July 20, 2010 -- In the updated edition of her national bestseller, "The Dorm Room Diet," Daphne Oz outlines a plan for college students to avoid the freshman 15 and lead healthier and happier lifestyles.
For students heading off to college, social and emotional changes can trigger overeating. Following "The Dorm Room Diet's" 10-step program, dieters learn how to satisfy cravings and avoid eating on impulses.
"The Dorm Room Diet" is based on the idea that a diet is a long-term commitment. Having realistic expectations actually makes diets more effective, Oz says.
You can read an excerpt from the book below and then head to the "GMA" library to find more good reads.
You can also CLICK HERE to see Oz's recommendations for a healthy care package.
Introduction: Get it Right Now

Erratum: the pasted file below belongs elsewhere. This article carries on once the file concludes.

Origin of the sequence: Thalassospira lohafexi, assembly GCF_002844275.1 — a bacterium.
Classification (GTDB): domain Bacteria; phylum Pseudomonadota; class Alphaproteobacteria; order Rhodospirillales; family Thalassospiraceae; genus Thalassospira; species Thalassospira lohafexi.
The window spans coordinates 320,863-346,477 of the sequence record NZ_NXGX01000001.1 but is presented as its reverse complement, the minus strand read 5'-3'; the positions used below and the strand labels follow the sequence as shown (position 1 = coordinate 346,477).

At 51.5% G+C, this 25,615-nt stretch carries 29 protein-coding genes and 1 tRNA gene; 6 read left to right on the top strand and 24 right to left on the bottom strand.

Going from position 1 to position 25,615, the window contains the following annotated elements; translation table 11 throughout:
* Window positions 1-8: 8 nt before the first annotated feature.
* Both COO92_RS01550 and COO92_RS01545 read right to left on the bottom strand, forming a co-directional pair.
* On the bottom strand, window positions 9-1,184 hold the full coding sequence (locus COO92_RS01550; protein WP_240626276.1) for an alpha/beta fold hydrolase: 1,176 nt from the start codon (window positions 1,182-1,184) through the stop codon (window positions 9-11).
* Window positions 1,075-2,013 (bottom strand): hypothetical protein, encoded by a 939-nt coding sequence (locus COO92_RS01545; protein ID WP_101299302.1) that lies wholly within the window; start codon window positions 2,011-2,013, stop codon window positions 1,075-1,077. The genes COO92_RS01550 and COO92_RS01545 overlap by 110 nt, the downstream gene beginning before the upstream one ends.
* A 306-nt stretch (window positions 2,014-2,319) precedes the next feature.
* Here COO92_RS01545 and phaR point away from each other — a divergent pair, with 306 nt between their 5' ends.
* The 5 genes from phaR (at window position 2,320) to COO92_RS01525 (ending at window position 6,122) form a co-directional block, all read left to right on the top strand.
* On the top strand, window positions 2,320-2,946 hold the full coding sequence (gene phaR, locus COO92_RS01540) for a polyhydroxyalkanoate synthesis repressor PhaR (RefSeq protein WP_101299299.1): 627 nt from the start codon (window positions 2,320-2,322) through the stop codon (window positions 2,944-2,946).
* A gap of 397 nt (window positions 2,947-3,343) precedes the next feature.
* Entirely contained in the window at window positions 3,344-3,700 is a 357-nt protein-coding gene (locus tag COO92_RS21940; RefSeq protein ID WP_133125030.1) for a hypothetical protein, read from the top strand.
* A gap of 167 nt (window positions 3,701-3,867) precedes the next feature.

Imagine you're a freshman at Fat U. You pummel the alarm clock as it sounds the end of a not-so-restful night's sleep, thanks to the pizza you shared with your roommate at midnight. Groggily, you find your way to the bathroom, cautiously peer into the mirror, and find your face is a mass of dark circles, puffy eyes, and zits. You go through your face-cleaning regimen, applying harsh chemicals to your troubled skin. Because this process takes so long, you don't have time for a good breakfast, and you run out of the dorm, frazzled and starving. The fact that your belly is hanging over the pants that used to be your "fat jeans" doesn't improve matters any. "How did I get myself into this mess?!" you wonder, unwrapping a half-crushed candy bar you find at the bottom of your purse. Classes drone on, you find yourself unable to concentrate, and by lunchtime you are craving another sugar-and-carb fix. You fall asleep at the library after lunch, trudge back to the dorm, and collapse on the couch for a "power nap." You wake up four hours later, feeling more tired than before and furious because now you have to do homework rather than go to the movies with friends, as you had planned.